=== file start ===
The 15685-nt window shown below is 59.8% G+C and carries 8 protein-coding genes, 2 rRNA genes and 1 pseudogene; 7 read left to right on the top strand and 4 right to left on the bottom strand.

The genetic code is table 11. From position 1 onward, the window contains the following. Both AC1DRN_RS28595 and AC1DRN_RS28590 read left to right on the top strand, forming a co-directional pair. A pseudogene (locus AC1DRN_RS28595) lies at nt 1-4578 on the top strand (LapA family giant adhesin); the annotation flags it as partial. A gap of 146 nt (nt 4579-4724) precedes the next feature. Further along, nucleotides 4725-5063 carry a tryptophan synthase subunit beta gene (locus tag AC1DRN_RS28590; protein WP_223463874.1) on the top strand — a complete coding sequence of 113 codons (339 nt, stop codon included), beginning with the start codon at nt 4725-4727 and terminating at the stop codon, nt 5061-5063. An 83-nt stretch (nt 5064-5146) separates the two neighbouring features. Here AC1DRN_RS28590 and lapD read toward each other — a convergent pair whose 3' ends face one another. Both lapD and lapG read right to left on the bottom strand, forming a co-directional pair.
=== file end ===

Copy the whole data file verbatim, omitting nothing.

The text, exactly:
The 15685-nt window shown below is 59.8% G+C and carries 8 protein-coding genes, 2 rRNA genes and 1 pseudogene; 7 read left to right on the top strand and 4 right to left on the bottom strand.

The genetic code is table 11. From position 1 onward, the window contains the following. Both AC1DRN_RS28595 and AC1DRN_RS28590 read left to right on the top strand, forming a co-directional pair. A pseudogene (locus AC1DRN_RS28595) lies at nt 1-4578 on the top strand (LapA family giant adhesin); the annotation flags it as partial. A gap of 146 nt (nt 4579-4724) precedes the next feature. Further along, nucleotides 4725-5063 carry a tryptophan synthase subunit beta gene (locus tag AC1DRN_RS28590; protein WP_223463874.1) on the top strand — a complete coding sequence of 113 codons (339 nt, stop codon included), beginning with the start codon at nt 4725-4727 and terminating at the stop codon, nt 5061-5063. An 83-nt stretch (nt 5064-5146) separates the two neighbouring features. Here AC1DRN_RS28590 and lapD read toward each other — a convergent pair whose 3' ends face one another. Both lapD and lapG read right to left on the bottom strand, forming a co-directional pair.